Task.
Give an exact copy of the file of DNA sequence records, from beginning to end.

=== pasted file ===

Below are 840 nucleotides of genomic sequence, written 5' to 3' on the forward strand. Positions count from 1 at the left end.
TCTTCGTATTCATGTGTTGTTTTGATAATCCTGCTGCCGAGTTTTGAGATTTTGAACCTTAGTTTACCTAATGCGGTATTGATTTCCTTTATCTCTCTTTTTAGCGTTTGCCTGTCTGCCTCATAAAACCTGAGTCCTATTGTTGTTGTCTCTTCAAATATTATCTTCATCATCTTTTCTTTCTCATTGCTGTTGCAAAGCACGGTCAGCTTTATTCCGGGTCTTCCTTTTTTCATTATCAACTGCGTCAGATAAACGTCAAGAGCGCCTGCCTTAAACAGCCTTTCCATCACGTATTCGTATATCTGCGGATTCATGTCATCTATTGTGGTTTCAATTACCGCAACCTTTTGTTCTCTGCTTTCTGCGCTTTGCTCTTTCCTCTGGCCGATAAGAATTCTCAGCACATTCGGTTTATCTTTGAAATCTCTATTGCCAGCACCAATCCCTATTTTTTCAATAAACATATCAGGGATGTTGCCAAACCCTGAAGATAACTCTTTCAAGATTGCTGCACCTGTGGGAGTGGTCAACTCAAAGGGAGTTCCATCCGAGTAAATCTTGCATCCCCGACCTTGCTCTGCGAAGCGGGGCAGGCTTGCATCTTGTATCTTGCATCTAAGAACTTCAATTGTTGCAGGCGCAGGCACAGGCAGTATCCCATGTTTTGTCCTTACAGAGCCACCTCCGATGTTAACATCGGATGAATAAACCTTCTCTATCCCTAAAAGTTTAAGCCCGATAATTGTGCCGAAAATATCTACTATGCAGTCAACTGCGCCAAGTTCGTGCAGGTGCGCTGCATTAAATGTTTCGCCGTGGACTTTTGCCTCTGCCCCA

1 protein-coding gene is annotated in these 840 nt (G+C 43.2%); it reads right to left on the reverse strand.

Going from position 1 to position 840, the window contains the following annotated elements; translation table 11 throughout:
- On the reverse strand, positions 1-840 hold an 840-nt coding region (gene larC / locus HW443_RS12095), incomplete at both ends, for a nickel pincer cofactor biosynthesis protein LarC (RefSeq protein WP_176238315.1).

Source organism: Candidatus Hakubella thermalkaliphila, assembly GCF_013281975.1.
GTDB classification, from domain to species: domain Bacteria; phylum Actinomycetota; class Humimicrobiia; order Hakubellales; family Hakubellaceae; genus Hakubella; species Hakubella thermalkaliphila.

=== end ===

Below are 840 nucleotides of genomic sequence, written 5' to 3' on the forward strand. Positions count from 1 at the left end.
TCTTCGTATTCATGTGTTGTTTTGATAATCCTGCTGCCGAGTTTTGAGATTTTGAACCTTAGTTTACCTAATGCGGTATTGATTTCCTTTATCTCTCTTTTTAGCGTTTGCCTGTCTGCCTCATAAAACCTGAGTCCTATTGTTGTTGTCTCTTCAAATATTATCTTCATCATCTTTTCTTTCTCATTGCTGTTGCAAAGCACGGTCAGCTTTATTCCGGGTCTTCCTTTTTTCATTATCAACTGCGTCAGATAAACGTCAAGAGCGCCTGCCTTAAACAGCCTTTCCATCACGTATTCGTATATCTGCGGATTCATGTCATCTATTGTGGTTTCAATTACCGCAACCTTTTGTTCTCTGCTTTCTGCGCTTTGCTCTTTCCTCTGGCCGATAAGAATTCTCAGCACATTCGGTTTATCTTTGAAATCTCTATTGCCAGCACCAATCCCTATTTTTTCAATAAACATATCAGGGATGTTGCCAAACCCTGAAGATAACTCTTTCAAGATTGCTGCACCTGTGGGAGTGGTCAACTCAAAGGGAGTTCCATCCGAGTAAATCTTGCATCCCCGACCTTGCTCTGCGAAGCGGGGCAGGCTTGCATCTTGTATCTTGCATCTAAGAACTTCAATTGTTGCAGGCGCAGGCACAGGCAGTATCCCATGTTTTGTCCTTACAGAGCCACCTCCGATGTTAACATCGGATGAATAAACCTTCTCTATCCCTAAAAGTTTAAGCCCGATAATTGTGCCGAAAATATCTACTATGCAGTCAACTGCGCCAAGTTCGTGCAGGTGCGCTGCATTAAATGTTTCGCCGTGGACTTTTGCCTCTGCCCCA

1 protein-coding gene is annotated in these 840 nt (G+C 43.2%); it reads right to left on the reverse strand.

Going from position 1 to position 840, the window contains the following annotated elements; translation table 11 throughout:
- On the reverse strand, positions 1-840 hold an 840-nt coding region (gene larC / locus HW443_RS12095), incomplete at both ends, for a nickel pincer cofactor biosynthesis protein LarC (RefSeq protein WP_176238315.1).

Source organism: Candidatus Hakubella thermalkaliphila, assembly GCF_013281975.1.
GTDB classification, from domain to species: domain Bacteria; phylum Actinomycetota; class Humimicrobiia; order Hakubellales; family Hakubellaceae; genus Hakubella; species Hakubella thermalkaliphila.